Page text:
The All Blacks Haka and the Republican Debates: Is It Just Me…?

I’m not a rugby fan (unless you count the movie Invictus). But I am a huge New Zealand fan, and therefore, logically, I am a fan of the New Zealand All Blacks’ Haka.

Don’t know the Haka? Think war dance. Think Maori ritual. Think rhino pawing the ground before charging. Then watch this:

The team the Kiwis are threatening, their historical nemesis the South Africa Springboks–they look a little scared, don’t they? You can see that one guy swallowing. (I always wonder why the opposing team doesn’t just look away while they’re being “haka’d”, whistle a little tune, y’know, like, “dum de dum, I’m so bored…”)

But they don’t. They stand there and watch as if hypnotized. They can’t look away. Just like I can’t. Which reminds me of the U.S. presidential election. Specifically, the debates. More specifically, the Republican debates.

(Note: not saying I couldn’t use the Democrats as an example here, it’s just that this year, with the huge Republican field, and with Donald Trump, well…let’s just say that civility has gone out the window a bit faster, and with a slightly larger crash, than it has with the Democrats.)

They’re calling each other names on Twitter. They’re using words like “dummy” and “low-energy guy” (code for unmanly). Now, to you this might not seem parallel to the foot-stomping, chest-slapping, “I’m coming for you with my war club” violence of the haka, but…think about it. Isn’t the maturity level about the same? How about the overall effect on the viewer’s emotions? Or, conversely, how about the effect on rational discussion focused on solving problems?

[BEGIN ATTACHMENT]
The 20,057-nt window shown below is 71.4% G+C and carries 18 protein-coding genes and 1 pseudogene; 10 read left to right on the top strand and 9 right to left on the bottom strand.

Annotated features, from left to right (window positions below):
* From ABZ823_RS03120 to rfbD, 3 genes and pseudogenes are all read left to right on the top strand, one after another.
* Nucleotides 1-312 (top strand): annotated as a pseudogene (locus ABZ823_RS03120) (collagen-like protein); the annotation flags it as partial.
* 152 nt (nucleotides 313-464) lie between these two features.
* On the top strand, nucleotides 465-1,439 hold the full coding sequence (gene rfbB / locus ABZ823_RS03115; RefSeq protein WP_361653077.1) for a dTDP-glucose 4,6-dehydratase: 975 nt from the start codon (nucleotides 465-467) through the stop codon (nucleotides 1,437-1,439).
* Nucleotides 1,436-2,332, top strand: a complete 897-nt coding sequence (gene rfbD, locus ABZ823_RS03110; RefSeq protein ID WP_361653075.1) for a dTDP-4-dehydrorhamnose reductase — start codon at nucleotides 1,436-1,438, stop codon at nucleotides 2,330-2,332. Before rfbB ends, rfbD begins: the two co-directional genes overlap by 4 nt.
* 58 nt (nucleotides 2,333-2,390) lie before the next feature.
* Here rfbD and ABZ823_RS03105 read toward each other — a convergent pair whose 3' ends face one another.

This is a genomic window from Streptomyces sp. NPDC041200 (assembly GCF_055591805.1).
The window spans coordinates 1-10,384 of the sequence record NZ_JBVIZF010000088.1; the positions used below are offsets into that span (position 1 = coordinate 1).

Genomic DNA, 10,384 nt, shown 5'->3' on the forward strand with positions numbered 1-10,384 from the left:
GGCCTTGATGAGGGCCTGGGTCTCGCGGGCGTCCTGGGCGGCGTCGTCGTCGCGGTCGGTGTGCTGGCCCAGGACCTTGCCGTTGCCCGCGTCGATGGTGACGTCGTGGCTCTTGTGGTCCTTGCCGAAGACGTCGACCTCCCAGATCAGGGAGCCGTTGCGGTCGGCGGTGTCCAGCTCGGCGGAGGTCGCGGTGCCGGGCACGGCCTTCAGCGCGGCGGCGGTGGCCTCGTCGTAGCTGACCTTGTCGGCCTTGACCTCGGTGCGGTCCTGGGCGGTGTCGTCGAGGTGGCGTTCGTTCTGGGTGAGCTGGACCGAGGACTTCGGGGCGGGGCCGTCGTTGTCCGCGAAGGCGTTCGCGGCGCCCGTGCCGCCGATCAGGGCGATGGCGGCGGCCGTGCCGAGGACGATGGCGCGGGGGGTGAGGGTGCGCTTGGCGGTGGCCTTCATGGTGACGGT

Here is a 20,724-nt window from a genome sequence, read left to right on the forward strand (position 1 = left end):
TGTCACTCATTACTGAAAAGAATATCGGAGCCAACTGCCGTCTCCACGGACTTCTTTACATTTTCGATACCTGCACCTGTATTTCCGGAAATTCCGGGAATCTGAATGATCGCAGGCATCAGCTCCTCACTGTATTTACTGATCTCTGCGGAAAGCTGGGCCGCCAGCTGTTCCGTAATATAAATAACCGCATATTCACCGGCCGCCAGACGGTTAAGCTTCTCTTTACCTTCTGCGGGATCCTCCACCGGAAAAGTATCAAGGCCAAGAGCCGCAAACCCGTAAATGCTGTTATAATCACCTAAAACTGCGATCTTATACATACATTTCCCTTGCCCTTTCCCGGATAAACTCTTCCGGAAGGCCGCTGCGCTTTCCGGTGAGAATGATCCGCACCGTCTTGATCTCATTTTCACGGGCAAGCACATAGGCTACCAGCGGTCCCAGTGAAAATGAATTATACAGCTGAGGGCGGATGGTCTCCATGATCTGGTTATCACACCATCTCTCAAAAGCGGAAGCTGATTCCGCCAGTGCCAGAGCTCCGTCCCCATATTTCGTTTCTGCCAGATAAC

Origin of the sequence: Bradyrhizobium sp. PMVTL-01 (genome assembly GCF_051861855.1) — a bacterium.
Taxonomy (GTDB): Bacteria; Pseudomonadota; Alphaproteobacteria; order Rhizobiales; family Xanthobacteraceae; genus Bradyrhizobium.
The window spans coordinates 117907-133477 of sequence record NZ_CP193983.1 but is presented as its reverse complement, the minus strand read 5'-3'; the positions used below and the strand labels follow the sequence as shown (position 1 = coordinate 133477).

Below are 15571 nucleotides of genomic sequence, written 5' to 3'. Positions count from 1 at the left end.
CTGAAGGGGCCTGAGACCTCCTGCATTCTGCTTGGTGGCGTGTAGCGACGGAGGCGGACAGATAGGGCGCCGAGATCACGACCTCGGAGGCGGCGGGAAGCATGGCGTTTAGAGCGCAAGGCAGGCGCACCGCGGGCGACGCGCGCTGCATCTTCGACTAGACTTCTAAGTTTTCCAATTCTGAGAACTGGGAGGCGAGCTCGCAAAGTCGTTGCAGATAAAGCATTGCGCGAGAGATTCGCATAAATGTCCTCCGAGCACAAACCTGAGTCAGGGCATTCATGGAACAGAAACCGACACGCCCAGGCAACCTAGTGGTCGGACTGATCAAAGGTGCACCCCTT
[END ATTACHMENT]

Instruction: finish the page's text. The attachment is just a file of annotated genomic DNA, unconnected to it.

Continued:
Right?

I keep thinking about the mesmerizing quality of the haka, its compelling force. And I wonder: what if, prior to one of our national political conventions in 2016, some group performed a haka threatening, say, poverty? “We’re comin for ya, poverty! We’re gonna raise that minimum wage!” Or global conflict? “Aaargh!! We’re going to take in more refugees and stop secretly torturing political prisoners!”

Ehh–it’d never work. Might as well have a bake sale to fund the air force, like those old bumper stickers said. Meanwhile, I’ll watch the haka when it comes on, and the debates, and afterwards I’ll go take a shower and engage in rational conversation with someone.

What do you think? Does raw, animal aggression play any kind of role in our politics? Is there an upside to our political hakas?

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